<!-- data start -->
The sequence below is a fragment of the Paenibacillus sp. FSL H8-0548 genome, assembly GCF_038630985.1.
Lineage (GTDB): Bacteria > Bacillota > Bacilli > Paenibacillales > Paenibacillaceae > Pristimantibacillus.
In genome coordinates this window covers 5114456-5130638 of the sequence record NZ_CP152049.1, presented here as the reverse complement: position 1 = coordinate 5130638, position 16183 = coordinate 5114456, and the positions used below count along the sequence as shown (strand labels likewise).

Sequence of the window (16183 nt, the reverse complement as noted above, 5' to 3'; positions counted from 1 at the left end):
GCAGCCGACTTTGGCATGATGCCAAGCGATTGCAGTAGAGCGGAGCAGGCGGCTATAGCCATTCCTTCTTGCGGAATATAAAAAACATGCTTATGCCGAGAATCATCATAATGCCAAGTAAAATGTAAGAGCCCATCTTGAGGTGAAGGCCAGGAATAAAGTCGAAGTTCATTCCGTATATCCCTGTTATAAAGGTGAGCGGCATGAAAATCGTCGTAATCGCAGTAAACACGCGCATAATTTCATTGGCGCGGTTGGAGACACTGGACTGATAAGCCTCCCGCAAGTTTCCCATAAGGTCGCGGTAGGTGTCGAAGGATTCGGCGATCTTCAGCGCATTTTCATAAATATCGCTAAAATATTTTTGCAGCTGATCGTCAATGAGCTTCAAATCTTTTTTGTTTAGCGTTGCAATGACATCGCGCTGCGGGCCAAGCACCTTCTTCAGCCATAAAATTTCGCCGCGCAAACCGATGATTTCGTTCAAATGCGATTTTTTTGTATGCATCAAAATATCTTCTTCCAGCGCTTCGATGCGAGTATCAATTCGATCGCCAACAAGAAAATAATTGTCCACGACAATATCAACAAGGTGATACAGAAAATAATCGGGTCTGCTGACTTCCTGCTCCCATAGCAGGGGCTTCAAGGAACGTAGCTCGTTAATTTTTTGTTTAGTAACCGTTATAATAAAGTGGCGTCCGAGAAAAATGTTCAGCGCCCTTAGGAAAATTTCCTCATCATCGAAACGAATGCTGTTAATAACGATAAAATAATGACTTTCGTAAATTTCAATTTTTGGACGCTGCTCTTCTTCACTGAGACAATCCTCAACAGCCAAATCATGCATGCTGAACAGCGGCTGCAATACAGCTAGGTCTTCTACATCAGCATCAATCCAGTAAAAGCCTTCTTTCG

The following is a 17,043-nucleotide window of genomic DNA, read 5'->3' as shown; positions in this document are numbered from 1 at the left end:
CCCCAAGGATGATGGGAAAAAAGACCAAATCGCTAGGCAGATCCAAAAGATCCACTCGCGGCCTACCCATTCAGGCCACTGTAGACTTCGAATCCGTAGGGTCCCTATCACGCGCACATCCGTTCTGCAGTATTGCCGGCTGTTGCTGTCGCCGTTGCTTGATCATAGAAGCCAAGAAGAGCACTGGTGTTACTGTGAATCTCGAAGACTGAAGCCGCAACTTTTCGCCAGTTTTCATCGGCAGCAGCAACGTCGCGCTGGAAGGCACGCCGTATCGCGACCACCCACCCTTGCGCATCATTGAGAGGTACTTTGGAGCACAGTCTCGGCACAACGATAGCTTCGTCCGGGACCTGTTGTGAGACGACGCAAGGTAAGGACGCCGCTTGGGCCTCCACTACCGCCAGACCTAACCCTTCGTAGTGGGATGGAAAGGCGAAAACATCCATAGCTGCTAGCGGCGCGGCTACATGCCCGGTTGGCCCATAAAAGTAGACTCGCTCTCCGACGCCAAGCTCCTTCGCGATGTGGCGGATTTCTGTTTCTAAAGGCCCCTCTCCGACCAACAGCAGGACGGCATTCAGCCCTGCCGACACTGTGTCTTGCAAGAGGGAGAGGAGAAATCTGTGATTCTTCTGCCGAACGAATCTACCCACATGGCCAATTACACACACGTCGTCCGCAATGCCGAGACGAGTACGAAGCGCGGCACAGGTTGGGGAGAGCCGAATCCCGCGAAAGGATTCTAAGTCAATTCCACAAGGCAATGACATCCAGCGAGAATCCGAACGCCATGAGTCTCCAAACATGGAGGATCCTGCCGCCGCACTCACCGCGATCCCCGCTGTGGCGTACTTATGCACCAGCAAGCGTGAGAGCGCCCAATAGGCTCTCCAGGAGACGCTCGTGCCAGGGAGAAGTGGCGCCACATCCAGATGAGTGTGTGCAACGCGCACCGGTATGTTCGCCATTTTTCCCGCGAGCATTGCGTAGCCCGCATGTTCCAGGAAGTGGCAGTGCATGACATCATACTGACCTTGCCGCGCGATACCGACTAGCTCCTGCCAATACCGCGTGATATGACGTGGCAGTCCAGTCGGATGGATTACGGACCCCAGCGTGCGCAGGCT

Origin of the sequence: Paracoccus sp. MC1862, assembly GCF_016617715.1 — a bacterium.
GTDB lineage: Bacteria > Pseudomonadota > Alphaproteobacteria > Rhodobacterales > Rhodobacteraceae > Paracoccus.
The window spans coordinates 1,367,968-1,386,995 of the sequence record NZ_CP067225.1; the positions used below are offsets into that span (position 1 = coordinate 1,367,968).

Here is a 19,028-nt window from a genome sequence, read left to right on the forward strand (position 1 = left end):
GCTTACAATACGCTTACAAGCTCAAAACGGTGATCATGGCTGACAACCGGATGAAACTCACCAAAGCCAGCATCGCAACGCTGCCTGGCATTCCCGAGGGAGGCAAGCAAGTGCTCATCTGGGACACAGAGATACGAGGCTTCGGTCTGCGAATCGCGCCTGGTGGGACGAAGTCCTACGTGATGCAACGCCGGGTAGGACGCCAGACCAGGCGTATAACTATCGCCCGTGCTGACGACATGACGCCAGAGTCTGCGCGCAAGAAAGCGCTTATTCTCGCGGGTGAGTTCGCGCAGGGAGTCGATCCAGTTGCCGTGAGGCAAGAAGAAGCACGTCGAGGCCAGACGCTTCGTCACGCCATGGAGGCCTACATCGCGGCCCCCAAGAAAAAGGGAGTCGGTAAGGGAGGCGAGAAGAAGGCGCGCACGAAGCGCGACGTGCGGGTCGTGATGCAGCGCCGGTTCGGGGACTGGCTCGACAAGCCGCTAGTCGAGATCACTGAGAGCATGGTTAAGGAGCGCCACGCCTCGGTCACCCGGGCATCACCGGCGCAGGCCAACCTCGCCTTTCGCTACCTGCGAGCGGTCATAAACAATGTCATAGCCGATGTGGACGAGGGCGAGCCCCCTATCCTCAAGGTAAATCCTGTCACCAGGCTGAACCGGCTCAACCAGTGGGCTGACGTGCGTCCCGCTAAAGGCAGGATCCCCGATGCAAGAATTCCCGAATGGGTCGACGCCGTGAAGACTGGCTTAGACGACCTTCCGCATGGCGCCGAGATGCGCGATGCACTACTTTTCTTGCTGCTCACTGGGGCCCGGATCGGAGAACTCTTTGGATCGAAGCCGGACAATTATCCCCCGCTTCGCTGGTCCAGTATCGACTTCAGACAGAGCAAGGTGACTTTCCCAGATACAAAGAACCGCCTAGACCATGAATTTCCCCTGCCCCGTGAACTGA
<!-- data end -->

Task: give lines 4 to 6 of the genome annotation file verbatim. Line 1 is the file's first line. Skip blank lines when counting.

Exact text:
Sequence of the window (16183 nt, the reverse complement as noted above, 5' to 3'; positions counted from 1 at the left end):
GCAGCCGACTTTGGCATGATGCCAAGCGATTGCAGTAGAGCGGAGCAGGCGGCTATAGCCATTCCTTCTTGCGGAATATAAAAAACATGCTTATGCCGAGAATCATCATAATGCCAAGTAAAATGTAAGAGCCCATCTTGAGGTGAAGGCCAGGAATAAAGTCGAAGTTCATTCCGTATATCCCTGTTATAAAGGTGAGCGGCATGAAAATCGTCGTAATCGCAGTAAACACGCGCATAATTTCATTGGCGCGGTTGGAGACACTGGACTGATAAGCCTCCCGCAAGTTTCCCATAAGGTCGCGGTAGGTGTCGAAGGATTCGGCGATCTTCAGCGCATTTTCATAAATATCGCTAAAATATTTTTGCAGCTGATCGTCAATGAGCTTCAAATCTTTTTTGTTTAGCGTTGCAATGACATCGCGCTGCGGGCCAAGCACCTTCTTCAGCCATAAAATTTCGCCGCGCAAACCGATGATTTCGTTCAAATGCGATTTTTTTGTATGCATCAAAATATCTTCTTCCAGCGCTTCGATGCGAGTATCAATTCGATCGCCAACAAGAAAATAATTGTCCACGACAATATCAACAAGGTGATACAGAAAATAATCGGGTCTGCTGACTTCCTGCTCCCATAGCAGGGGCTTCAAGGAACGTAGCTCGTTAATTTTTTGTTTAGTAACCGTTATAATAAAGTGGCGTCCGAGAAAAATGTTCAGCGCCCTTAGGAAAATTTCCTCATCATCGAAACGAATGCTGTTAATAACGATAAAATAATGACTTTCGTAAATTTCAATTTTTGGACGCTGCTCTTCTTCACTGAGACAATCCTCAACAGCCAAATCATGCATGCTGAACAGCGGCTGCAATACAGCTAGGTCTTCTACATCAGCATCAATCCAGTAAAAGCCTTCTTTCG

The following is a 17,043-nucleotide window of genomic DNA, read 5'->3' as shown; positions in this document are numbered from 1 at the left end: